Stainless steel and carbon steel are both important materials used in industrial CNC machining. Carbon steel is often classified by the content of carbon, based on that, low vs medium vs high carbon steel, what’s the difference between them? What are the uses of the low, medium, and high carbon steels? Let’s get into it.
Low carbon steel refers to steel having approximately 0.05% to 0.3% carbon content. Low carbon steel is characterized as low strength, low hardness, and soft. It includes most ordinary carbon structural steels and some high-quality carbon structural steels. Most of them are used for engineering structural parts without heat treatment, and some are used for mechanical parts requiring wear resistance after carburizing and other heat treatment.
Medium carbon steel refers to steel having approximately 0.3 – 0.6% carbon content. It includes most high-quality carbon structural steel and some ordinary carbon structural steel. This kind of steel is mostly used to make various mechanical parts, and some are used to make engineering structural parts.
High carbon steel refers to steel that has had approximately 0.6 to 1.0% carbon content. Commonly known as tool steel, the carbon content ranges from 0.60% to 1.70%, which can be quenched and tempered. Hammer, crowbar, etc. are made of steel with a carbon content of 0.75%; Cutting tools such as drills, taps, reamers, etc. are made of steel with a carbon content of 0.90% to 1.00%.
The main difference between low, medium, and high carbon steels is the carbon content, which results in differences in their properties and applications.
Low carbon steel, includes most ordinary carbon structural steel and some high-quality carbon structural steel. Most of them are used for engineering structural parts without heat treatment, and some are used for mechanical parts requiring wear resistance after carbon and other heat treatment. Easy to accept all kinds of processing, such as forging, welding, and cutting. It is often used to manufacture chains, rivets, bolts, shafts, etc.
Low carbon steel has good cold formability and can be cold formed by crimping, bending, stamping, and other methods. This kind of steel fin has good weldability. Low carbon steel with low carbon content has low hardness and poor machinability. Quenching treatment can improve its machinability. Low carbon steel is generally rolled into angle steel, channel steel, I-beam, steel pipe, containers, boxes, furnace bodies, agricultural machines, and tools, etc. High-quality low-carbon steel is rolled into thin plates to make deep drawing products such as automobile cab and generator cover; it is also rolled into bars to make mechanical parts with strength requirements. Low carbon steel generally does not undergo heat treatment before use, and those with a carbon content of more than 0.15% are carburized or cyanidated to meet the requirements shaft, shaft sleeve, sprocket, and other parts with high layer degree and good wear resistance.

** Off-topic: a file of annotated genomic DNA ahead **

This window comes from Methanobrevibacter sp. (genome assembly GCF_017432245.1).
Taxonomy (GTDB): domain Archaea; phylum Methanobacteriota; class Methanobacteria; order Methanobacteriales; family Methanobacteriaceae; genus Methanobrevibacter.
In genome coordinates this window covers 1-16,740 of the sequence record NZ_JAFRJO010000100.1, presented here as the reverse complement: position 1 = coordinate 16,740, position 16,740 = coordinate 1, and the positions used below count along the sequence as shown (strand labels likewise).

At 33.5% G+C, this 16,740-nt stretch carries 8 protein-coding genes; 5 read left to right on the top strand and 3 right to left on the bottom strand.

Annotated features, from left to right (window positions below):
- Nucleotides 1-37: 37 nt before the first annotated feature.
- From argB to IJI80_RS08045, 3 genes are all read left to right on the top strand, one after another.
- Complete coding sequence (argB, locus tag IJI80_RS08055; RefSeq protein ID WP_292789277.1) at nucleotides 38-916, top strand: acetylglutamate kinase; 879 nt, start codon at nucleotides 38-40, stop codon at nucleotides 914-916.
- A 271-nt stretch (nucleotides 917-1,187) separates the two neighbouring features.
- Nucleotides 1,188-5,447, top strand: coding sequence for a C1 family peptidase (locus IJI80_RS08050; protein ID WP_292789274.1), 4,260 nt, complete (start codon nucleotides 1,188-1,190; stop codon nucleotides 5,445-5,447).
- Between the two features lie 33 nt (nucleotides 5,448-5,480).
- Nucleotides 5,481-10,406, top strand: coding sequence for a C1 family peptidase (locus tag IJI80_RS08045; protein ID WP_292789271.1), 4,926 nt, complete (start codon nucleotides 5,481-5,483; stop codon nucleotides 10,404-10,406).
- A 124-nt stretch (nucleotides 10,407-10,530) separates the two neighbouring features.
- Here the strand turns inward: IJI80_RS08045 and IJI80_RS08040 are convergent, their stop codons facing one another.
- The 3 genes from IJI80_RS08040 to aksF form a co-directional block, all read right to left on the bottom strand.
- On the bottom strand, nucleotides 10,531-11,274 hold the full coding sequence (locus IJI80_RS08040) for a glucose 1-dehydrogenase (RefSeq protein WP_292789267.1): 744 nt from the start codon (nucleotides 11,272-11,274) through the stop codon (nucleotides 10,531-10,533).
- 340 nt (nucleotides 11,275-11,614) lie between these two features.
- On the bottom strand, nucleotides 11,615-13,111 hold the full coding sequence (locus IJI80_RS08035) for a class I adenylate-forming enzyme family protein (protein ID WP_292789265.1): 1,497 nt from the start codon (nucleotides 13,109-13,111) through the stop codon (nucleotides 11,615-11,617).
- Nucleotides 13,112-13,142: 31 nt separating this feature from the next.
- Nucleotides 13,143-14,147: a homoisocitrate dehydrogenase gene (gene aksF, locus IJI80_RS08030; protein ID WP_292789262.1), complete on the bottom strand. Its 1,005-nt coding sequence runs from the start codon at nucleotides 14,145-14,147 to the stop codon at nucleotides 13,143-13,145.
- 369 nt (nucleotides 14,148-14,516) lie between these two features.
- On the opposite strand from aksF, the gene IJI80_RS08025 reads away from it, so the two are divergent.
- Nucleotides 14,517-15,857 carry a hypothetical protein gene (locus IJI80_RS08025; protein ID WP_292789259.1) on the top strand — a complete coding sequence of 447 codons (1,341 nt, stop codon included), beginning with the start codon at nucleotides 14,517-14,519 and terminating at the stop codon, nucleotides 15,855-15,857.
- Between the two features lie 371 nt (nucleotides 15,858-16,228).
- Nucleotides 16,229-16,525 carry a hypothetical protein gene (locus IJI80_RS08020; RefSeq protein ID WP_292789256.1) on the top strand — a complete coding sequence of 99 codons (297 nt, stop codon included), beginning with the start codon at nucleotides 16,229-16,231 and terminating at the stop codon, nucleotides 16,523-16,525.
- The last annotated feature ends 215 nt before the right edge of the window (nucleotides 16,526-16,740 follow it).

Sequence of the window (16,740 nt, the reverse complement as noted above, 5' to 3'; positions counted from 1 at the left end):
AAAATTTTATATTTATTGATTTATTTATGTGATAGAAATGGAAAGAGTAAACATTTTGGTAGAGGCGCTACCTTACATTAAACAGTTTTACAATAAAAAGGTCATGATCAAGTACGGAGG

The use of low-carbon steel is limited due to its low strength. Properly increasing the content of manganese in carbon steel and adding trace alloying elements such as vanadium, titanium, and niobium can greatly improve the strength of steel. If the carbon content in steel is reduced and a small amount of aluminum, boron, and carbide forming elements are added, ultra-low carbon bainite can be obtained, which has high strength and maintains good plasticity and toughness.
Medium carbon steel is a grade of ferrous metal, in addition to carbon, it can also contain a small amount of manganese (0.60% to 1.65%). according to the product quality, it is divided into ordinary carbon structural steel and high-quality carbon structural steel. It has good hot working and cutting performance and poor welding performance. Its strength and hardness are higher than that of low carbon steel, while its plasticity and toughness are lower than that of low carbon steel. It can be used directly without heat treatment, hot rolled and cold drawn materials, or after heat treatment. The medium carbon steel after quenching and tempering has good comprehensive mechanical properties. The maximum hardness that can be achieved is about HRC55. Therefore, medium carbon steel is the most widely used in various applications with a medium strength level. In addition to being used as building materials, medium carbon steel is also widely used to manufacture various mechanical parts. Medium carbon steel has higher carbon content than low carbon steel, higher strength, and poor weldability.
High carbon steel is often called tool steel. Hammer and crowbar are made of steel with a carbon content of 0.75%; cutting tools such as drill bit, tap and reamer are made of steel with a carbon content of 0.90% to 1.00%. High carbon steel has poor welding performance due to high carbon content. High carbon steel is more prone to thermal cracks than medium carbon steel.